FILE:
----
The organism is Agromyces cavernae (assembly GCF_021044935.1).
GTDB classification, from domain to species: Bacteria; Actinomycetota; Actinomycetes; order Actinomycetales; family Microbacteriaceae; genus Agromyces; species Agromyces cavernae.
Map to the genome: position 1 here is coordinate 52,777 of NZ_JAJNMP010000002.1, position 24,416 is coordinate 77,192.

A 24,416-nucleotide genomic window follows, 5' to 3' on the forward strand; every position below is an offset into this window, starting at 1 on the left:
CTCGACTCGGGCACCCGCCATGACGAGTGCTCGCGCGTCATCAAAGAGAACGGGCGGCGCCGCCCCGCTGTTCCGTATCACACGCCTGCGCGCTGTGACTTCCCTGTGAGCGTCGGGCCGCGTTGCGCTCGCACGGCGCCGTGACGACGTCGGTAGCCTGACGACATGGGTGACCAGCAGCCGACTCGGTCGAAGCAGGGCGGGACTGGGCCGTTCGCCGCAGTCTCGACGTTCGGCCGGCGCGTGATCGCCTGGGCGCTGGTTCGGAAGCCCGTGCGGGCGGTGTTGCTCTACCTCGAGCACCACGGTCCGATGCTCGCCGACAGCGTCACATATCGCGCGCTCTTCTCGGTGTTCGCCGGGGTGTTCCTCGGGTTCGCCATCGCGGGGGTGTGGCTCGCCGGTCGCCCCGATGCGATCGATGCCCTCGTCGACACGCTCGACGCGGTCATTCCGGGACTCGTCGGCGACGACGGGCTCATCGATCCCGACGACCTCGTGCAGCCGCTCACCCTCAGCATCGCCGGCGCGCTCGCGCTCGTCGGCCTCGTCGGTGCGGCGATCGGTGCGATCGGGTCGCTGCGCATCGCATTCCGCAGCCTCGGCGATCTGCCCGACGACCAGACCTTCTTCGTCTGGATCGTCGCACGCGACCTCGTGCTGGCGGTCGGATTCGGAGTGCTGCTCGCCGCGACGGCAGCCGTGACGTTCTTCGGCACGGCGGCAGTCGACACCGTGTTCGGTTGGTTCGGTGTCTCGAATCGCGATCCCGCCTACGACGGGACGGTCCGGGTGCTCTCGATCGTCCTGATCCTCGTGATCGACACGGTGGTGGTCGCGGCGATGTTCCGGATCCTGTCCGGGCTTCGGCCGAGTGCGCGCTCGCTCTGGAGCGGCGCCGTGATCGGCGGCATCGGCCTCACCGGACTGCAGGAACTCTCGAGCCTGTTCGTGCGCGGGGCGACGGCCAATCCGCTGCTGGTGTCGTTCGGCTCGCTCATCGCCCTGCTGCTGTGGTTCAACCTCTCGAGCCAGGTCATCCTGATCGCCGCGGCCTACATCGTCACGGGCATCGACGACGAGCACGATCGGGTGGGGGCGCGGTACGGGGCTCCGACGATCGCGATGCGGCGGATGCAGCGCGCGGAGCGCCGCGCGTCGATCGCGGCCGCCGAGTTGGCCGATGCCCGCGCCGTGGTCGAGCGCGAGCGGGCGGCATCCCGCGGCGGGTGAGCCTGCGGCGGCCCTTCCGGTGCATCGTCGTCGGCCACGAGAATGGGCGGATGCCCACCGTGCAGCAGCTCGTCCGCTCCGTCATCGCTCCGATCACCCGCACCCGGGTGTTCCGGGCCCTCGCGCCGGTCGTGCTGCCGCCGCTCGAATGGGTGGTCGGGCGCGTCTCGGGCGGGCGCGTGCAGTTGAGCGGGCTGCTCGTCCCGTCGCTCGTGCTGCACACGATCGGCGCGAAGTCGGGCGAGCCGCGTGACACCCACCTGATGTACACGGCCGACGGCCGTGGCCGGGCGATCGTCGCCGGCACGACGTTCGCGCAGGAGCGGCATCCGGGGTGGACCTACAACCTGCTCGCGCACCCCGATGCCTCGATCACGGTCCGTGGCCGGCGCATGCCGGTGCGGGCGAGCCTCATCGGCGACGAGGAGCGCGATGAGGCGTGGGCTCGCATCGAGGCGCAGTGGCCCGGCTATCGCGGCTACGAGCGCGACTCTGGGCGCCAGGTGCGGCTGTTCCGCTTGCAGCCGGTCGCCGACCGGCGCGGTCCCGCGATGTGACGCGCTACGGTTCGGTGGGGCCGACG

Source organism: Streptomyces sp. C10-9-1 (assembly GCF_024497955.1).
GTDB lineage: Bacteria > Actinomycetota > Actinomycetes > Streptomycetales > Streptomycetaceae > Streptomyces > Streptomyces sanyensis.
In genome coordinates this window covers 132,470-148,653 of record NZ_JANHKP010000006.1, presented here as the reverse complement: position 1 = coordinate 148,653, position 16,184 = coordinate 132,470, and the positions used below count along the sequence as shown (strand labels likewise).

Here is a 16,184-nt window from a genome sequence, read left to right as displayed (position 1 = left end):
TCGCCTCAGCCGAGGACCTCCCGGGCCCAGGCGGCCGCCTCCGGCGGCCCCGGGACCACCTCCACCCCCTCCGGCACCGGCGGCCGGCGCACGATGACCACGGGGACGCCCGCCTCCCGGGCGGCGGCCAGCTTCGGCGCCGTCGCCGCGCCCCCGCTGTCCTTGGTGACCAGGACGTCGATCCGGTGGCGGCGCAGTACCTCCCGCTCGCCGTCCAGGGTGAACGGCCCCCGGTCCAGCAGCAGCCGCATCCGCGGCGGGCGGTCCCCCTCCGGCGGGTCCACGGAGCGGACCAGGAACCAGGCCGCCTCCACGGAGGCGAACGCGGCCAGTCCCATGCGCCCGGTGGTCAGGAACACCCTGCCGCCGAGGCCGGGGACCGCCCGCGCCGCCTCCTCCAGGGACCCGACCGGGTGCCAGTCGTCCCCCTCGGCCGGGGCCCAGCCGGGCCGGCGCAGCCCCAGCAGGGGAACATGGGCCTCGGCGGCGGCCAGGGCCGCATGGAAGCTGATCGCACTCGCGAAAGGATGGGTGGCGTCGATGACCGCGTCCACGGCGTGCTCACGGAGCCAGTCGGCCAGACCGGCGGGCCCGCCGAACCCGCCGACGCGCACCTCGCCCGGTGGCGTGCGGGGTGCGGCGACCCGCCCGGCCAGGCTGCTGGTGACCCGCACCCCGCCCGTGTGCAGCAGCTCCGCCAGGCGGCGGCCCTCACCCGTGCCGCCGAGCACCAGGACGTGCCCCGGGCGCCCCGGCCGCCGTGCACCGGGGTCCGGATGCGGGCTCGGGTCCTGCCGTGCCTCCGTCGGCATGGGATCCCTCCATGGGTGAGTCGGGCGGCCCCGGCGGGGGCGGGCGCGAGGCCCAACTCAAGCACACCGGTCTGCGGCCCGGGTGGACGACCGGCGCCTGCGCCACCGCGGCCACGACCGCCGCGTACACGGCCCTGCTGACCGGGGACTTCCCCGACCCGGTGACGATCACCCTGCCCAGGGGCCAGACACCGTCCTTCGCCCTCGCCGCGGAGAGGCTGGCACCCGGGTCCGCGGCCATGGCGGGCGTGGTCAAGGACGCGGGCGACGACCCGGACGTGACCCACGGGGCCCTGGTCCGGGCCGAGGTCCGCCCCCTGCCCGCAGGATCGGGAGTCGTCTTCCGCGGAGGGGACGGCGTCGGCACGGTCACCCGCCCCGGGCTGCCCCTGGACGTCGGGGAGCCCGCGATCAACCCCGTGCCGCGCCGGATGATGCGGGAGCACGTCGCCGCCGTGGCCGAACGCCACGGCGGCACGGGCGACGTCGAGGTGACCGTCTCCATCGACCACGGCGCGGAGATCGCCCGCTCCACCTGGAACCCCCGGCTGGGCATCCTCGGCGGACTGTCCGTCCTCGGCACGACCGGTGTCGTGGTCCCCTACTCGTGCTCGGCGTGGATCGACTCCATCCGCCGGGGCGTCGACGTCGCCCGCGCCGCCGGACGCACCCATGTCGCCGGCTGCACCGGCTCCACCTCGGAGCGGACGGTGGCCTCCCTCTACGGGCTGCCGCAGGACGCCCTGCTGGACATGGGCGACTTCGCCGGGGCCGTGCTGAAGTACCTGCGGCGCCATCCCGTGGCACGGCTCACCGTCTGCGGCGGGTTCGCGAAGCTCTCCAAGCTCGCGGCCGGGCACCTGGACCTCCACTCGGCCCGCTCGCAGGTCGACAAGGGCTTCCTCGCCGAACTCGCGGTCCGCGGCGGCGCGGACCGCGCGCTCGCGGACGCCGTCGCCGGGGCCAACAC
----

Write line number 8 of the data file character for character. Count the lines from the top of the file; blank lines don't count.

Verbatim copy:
In genome coordinates this window covers 132,470-148,653 of record NZ_JANHKP010000006.1, presented here as the reverse complement: position 1 = coordinate 148,653, position 16,184 = coordinate 132,470, and the positions used below count along the sequence as shown (strand labels likewise).